The giant kingfisher, or laughing kookaburra, is actually the world's largest kingfisher, though it has taken to dry land and forests, forsaking a fish diet. Their size and weight are 16 to 18 inches and 3/4 pound. The bill is 2.5 inches. Their wings are small for the bird's body size and flights of a few hundred feet are usually its limit. Its legs are short as are those of all kingfishers. Vision and hearing are very keen. The very heavy, wedge-shaped bill facilitates snake and lizard hunting.
Class: Bird (Aves)
Conservation Education Program AnimalMore Info
Habitat: Open forests, arid areas, parks, gardens
Wild Diet: Snakes, lizards, insects, crabs, eggs, nestlings.
Zoo Diet: Insectivorous diet, strips of heart, liver, fish.
Of course it is their laugh that makes these birds so remarkable. It can be rendered as follows: hoo hoo hoo Hoo- Haa Haa Haa Haa Haa Haa- Huh huh huh. So eerie is this sound, bearing implications of crawling creatures and dripping rainforest, that Hollywood producers have put the call in jungle scenes all the way from Brazil to Borneo. The name "Kookaburra," as may be surmised, is an onomatopoeic Aboriginal name. Australian Aborigines say that when a sun rose for the first time on earth, the god Bayame ordered kookaburra to utter its loud laughter to wake up mankind so man should not miss the wonderful sunrise. They live in communal clans which proclaim domination over an area by singing at dusk and dawn. In order to feed, the young bird holds on to one end of the prey while the adult pulls backward at the other end until the body of the victim snaps and is torn apart.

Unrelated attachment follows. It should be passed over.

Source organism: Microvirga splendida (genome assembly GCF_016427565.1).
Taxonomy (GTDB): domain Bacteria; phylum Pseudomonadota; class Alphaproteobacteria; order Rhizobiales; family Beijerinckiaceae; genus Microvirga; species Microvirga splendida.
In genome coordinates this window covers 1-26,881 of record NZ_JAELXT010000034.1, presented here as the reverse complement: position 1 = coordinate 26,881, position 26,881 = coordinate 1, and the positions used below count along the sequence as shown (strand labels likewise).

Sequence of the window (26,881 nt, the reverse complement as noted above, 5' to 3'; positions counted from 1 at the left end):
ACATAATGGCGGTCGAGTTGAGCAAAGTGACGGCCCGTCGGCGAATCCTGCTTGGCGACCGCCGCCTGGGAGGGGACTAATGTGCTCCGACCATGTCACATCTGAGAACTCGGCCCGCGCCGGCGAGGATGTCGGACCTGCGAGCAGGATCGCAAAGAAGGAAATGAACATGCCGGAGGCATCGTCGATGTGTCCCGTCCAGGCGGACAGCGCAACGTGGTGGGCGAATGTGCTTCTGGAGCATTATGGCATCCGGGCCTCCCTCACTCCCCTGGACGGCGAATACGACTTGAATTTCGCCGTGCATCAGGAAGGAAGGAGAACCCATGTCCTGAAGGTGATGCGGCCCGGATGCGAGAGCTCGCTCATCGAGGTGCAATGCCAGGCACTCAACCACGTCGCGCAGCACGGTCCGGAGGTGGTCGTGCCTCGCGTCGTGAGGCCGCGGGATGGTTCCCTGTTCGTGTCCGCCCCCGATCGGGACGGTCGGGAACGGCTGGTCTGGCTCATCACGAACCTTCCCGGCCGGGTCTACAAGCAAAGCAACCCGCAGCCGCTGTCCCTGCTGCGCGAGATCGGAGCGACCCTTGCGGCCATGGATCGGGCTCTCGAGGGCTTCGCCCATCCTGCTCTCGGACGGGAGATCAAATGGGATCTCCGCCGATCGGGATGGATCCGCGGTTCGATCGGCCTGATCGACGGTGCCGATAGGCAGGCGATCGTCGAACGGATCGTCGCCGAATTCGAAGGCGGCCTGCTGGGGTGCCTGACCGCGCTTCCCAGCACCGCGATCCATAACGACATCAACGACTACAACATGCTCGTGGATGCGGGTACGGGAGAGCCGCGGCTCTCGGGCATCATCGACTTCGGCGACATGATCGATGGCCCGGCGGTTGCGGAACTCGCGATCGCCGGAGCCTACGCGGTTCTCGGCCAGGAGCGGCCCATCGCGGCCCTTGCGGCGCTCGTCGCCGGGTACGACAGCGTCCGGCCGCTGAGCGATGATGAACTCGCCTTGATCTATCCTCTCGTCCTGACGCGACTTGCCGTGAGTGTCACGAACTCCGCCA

Another interesting feature about this bird concerns incubation of the eggs. Not only do both parents participate, but the whole family, brothers and sisters as well. The appetite of the chicks is remarkable. One captive baby kookaburra was observed to consume, within 6 weeks, 992 grasshoppers, 65 small lizards, 29 moths, and an assortment of dragonflies, crickets, and food scraps.
Gestation: Inubation: 19 to 20 days.
Litter: 6-7 eggs
Conservation Status: Least Concern